Ah, NYC. Great city. We visited three years ago right after the kids were out of school in June. Half-way through the week, my children wanted to know if we could move there.

      Sometimes, I think I know the little corner of L.A. I live in pretty well. Then, I learn new things I hardly knew about it. Many thanks for the generous comment, Marianne.

  10. Jessica

    I adore The Big Sleep by Chandler. I think it’s one of the best LA novels around. The Day of the Locust has always annoyed me because it is so negative about the city. Chandler’s work isn’t all butterflies and rainbows by any means, but unlike West, he at least seems to like the place.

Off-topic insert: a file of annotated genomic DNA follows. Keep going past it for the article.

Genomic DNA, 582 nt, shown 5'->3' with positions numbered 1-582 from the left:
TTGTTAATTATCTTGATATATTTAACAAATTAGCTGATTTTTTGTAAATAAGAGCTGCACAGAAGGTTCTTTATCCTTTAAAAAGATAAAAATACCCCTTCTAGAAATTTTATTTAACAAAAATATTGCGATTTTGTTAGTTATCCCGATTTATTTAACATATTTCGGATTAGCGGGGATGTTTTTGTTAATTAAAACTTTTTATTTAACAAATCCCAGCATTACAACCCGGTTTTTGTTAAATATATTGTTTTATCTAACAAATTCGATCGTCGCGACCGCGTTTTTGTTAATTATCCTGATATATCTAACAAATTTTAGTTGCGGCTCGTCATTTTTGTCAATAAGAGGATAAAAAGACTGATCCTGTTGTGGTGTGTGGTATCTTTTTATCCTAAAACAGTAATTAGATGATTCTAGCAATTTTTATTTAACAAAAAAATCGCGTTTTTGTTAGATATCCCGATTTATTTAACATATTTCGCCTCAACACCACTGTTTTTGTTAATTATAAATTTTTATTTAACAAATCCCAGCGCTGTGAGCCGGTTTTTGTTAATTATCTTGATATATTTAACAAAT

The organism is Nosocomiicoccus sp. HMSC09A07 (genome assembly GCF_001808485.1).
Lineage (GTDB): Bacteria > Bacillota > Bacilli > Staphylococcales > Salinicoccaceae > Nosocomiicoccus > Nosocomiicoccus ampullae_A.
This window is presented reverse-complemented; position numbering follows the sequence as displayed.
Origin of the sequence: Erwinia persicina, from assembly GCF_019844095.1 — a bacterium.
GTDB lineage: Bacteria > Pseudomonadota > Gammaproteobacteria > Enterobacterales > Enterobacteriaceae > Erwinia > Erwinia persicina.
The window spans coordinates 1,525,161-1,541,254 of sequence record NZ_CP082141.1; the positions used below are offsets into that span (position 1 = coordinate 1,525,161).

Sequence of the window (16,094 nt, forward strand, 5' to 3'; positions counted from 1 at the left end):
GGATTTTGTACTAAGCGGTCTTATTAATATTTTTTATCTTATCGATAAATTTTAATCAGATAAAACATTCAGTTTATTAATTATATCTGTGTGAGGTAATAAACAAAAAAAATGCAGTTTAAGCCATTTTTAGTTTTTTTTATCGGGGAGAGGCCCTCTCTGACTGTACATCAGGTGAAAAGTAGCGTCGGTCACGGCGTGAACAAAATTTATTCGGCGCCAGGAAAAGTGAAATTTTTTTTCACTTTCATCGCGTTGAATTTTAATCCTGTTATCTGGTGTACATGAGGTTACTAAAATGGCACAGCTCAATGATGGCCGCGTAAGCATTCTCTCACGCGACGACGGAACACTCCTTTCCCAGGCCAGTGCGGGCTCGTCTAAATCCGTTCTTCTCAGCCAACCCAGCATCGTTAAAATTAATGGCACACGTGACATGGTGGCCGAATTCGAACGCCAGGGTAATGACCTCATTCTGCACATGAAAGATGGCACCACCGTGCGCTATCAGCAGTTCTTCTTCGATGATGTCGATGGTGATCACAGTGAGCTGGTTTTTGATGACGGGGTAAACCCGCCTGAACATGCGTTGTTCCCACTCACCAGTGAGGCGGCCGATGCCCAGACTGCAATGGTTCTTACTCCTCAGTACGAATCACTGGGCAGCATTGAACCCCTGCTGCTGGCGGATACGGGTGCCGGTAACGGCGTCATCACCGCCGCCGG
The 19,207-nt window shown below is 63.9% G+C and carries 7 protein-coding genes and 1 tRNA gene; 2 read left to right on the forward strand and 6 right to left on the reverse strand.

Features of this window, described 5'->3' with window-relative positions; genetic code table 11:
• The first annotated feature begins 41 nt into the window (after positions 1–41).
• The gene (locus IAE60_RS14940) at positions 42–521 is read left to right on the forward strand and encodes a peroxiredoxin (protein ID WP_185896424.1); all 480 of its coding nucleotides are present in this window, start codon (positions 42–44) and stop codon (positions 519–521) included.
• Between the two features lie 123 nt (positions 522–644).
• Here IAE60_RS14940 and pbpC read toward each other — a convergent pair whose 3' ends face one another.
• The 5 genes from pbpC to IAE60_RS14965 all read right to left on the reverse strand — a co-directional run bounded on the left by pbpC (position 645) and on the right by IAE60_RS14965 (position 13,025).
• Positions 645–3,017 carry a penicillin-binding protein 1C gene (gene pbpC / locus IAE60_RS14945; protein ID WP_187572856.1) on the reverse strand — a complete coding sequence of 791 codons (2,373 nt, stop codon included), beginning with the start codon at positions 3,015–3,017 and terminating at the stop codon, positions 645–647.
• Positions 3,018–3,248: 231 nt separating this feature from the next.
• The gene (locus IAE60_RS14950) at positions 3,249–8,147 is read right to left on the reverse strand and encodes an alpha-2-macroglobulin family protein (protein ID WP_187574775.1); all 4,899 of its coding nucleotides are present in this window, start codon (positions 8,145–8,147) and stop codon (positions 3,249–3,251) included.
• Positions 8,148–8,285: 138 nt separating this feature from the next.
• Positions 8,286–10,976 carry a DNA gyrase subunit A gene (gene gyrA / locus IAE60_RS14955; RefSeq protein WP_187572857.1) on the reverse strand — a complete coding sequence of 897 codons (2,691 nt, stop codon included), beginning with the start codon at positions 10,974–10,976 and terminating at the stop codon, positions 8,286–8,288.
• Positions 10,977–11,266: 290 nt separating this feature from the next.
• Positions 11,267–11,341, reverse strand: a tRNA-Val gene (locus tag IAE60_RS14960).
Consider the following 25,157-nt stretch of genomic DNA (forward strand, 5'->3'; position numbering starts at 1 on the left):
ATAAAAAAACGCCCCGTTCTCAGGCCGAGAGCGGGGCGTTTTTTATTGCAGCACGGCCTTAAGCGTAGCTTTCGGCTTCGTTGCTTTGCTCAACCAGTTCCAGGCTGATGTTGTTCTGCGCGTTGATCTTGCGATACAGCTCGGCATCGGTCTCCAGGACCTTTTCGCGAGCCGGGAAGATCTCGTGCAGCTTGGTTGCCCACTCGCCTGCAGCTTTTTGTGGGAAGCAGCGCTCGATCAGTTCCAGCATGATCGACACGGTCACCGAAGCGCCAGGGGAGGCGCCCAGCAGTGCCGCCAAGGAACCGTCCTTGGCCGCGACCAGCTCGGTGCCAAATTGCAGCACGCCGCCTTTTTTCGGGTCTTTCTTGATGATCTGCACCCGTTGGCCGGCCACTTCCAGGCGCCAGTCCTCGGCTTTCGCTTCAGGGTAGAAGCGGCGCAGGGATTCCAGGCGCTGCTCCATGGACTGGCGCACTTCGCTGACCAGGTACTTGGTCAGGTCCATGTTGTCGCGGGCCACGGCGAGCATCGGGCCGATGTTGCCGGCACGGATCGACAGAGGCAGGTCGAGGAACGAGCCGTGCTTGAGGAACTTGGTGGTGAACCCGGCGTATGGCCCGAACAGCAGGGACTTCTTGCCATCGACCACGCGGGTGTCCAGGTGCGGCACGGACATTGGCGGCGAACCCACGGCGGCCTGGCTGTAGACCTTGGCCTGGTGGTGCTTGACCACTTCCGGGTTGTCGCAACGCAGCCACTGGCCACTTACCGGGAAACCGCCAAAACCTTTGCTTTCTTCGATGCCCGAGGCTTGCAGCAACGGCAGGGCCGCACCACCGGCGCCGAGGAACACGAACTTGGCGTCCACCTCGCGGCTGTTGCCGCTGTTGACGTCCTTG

• le0pard13

      Welcome, Jessica. I’m with you regarding this author and novel. A couple weeks back, I attended the “One City, One Book” series by the Santa Monica Library that showcased this extraordinary writer via author interviews of Michael Connelly and Robert Crais. Both were inspired by Chandler. I’m going to do the audiobook of ‘The Big Sleep’ later this month, read by Elliott Gould (who portrayed Philip Marlowe in the ’73 adaptation of ‘The Long Goodbye’). Thank you very much for reading and offering a great comment.